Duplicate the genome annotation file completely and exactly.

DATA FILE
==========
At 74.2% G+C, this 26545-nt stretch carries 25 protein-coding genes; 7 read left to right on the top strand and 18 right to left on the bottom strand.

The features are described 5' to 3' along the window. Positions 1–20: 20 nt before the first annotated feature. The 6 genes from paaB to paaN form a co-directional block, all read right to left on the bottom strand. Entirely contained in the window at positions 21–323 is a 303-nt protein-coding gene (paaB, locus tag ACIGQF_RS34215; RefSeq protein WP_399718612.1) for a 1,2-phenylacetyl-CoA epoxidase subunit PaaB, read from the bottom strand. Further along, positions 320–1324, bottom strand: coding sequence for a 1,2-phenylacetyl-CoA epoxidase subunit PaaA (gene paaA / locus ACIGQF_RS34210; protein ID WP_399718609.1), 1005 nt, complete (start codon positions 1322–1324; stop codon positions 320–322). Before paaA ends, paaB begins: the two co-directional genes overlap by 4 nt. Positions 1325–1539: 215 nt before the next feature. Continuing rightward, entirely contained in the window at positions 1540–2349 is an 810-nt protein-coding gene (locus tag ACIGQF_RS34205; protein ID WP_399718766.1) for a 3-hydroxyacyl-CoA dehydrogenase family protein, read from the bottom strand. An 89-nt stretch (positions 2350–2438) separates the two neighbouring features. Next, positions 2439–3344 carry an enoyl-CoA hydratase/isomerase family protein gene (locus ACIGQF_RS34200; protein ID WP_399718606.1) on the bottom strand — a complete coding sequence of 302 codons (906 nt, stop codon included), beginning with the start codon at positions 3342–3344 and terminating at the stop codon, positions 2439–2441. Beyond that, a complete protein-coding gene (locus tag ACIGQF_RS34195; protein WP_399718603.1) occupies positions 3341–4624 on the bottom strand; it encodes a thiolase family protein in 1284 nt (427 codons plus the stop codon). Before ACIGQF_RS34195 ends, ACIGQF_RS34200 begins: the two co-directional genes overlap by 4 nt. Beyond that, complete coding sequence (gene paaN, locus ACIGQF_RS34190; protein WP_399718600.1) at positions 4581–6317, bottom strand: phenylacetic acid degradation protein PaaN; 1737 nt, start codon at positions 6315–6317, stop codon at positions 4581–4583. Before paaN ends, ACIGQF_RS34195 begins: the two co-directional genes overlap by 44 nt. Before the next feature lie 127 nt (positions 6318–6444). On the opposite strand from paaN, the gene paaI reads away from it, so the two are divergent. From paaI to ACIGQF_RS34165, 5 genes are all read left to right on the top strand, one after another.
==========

At 74.2% G+C, this 26545-nt stretch carries 25 protein-coding genes; 7 read left to right on the top strand and 18 right to left on the bottom strand.

The features are described 5' to 3' along the window. Positions 1–20: 20 nt before the first annotated feature. The 6 genes from paaB to paaN form a co-directional block, all read right to left on the bottom strand. Entirely contained in the window at positions 21–323 is a 303-nt protein-coding gene (paaB, locus tag ACIGQF_RS34215; RefSeq protein WP_399718612.1) for a 1,2-phenylacetyl-CoA epoxidase subunit PaaB, read from the bottom strand. Further along, positions 320–1324, bottom strand: coding sequence for a 1,2-phenylacetyl-CoA epoxidase subunit PaaA (gene paaA / locus ACIGQF_RS34210; protein ID WP_399718609.1), 1005 nt, complete (start codon positions 1322–1324; stop codon positions 320–322). Before paaA ends, paaB begins: the two co-directional genes overlap by 4 nt. Positions 1325–1539: 215 nt before the next feature. Continuing rightward, entirely contained in the window at positions 1540–2349 is an 810-nt protein-coding gene (locus tag ACIGQF_RS34205; protein ID WP_399718766.1) for a 3-hydroxyacyl-CoA dehydrogenase family protein, read from the bottom strand. An 89-nt stretch (positions 2350–2438) separates the two neighbouring features. Next, positions 2439–3344 carry an enoyl-CoA hydratase/isomerase family protein gene (locus ACIGQF_RS34200; protein ID WP_399718606.1) on the bottom strand — a complete coding sequence of 302 codons (906 nt, stop codon included), beginning with the start codon at positions 3342–3344 and terminating at the stop codon, positions 2439–2441. Beyond that, a complete protein-coding gene (locus tag ACIGQF_RS34195; protein WP_399718603.1) occupies positions 3341–4624 on the bottom strand; it encodes a thiolase family protein in 1284 nt (427 codons plus the stop codon). Before ACIGQF_RS34195 ends, ACIGQF_RS34200 begins: the two co-directional genes overlap by 4 nt. Beyond that, complete coding sequence (gene paaN, locus ACIGQF_RS34190; protein WP_399718600.1) at positions 4581–6317, bottom strand: phenylacetic acid degradation protein PaaN; 1737 nt, start codon at positions 6315–6317, stop codon at positions 4581–4583. Before paaN ends, ACIGQF_RS34195 begins: the two co-directional genes overlap by 44 nt. Before the next feature lie 127 nt (positions 6318–6444). On the opposite strand from paaN, the gene paaI reads away from it, so the two are divergent. From paaI to ACIGQF_RS34165, 5 genes are all read left to right on the top strand, one after another.